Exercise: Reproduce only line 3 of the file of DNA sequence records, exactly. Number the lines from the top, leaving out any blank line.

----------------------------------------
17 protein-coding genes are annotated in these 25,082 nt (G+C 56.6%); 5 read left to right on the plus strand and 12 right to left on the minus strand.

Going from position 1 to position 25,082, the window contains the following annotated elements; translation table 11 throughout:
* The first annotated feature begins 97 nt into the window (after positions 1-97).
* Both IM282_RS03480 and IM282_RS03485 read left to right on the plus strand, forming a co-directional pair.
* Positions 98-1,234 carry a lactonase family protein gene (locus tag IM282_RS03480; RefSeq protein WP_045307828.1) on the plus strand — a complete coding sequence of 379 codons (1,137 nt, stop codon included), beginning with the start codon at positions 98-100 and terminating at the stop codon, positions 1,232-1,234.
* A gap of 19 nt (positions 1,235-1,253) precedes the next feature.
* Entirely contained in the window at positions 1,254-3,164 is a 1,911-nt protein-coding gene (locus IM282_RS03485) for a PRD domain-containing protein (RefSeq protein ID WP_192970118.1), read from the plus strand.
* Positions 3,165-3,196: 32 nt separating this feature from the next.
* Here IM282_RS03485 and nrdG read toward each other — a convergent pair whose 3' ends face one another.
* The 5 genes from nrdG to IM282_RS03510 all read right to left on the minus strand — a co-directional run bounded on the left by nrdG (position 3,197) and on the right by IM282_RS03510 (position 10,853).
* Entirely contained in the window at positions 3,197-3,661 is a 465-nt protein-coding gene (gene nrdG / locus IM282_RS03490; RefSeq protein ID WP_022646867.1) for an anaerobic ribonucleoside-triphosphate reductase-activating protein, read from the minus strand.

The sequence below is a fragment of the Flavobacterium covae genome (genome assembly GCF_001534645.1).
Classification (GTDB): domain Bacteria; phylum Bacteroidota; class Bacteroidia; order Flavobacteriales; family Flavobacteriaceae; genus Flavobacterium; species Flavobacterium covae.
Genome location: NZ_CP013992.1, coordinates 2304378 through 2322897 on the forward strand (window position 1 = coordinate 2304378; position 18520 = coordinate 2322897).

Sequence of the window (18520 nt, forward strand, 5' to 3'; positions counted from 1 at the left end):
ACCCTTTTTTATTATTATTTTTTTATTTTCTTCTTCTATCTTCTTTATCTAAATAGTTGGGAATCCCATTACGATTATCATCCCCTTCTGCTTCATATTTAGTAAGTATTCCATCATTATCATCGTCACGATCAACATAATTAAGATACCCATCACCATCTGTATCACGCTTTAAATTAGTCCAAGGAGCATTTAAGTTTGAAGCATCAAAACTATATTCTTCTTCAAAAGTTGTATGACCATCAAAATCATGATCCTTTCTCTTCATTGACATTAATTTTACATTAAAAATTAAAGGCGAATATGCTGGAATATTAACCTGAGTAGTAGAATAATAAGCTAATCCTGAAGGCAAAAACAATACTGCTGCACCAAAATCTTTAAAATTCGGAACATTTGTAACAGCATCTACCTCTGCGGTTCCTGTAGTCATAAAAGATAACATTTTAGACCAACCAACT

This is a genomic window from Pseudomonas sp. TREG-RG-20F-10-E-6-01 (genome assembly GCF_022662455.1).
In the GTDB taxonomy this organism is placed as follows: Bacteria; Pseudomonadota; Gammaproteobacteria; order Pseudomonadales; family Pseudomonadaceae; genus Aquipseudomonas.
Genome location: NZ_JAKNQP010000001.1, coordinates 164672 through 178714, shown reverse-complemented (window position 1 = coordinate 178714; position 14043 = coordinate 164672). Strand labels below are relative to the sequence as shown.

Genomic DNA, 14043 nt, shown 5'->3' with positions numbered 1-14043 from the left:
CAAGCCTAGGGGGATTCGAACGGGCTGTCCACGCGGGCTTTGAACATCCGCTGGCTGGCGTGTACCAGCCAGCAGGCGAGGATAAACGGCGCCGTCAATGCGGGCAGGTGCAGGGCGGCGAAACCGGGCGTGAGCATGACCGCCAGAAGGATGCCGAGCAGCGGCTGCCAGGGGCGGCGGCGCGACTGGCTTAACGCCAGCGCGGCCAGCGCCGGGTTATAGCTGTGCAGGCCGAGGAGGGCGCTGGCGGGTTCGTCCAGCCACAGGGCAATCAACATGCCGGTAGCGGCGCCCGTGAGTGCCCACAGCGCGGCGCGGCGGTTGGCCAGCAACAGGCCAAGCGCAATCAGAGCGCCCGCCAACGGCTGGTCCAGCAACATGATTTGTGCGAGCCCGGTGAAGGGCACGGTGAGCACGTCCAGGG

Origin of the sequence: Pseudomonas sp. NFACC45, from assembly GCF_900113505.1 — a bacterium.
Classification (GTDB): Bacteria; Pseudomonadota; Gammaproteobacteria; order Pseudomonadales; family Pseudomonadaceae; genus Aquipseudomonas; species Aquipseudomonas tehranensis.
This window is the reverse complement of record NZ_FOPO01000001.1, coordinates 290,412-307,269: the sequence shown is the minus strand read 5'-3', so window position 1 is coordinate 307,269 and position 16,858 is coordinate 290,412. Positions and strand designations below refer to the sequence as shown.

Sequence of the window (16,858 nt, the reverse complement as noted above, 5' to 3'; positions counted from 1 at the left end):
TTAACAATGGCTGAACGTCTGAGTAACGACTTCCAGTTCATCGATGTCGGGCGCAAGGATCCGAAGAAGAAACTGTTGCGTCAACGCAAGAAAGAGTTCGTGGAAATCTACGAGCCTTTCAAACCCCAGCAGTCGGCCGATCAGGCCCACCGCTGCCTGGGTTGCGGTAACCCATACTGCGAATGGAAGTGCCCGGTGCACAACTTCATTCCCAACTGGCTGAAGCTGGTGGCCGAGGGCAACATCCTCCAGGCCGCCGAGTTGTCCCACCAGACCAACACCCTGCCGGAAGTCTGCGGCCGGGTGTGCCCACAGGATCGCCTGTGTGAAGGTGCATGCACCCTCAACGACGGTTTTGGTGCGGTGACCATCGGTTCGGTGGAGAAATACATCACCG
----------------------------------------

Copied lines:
* The first annotated feature begins 97 nt into the window (after positions 1-97).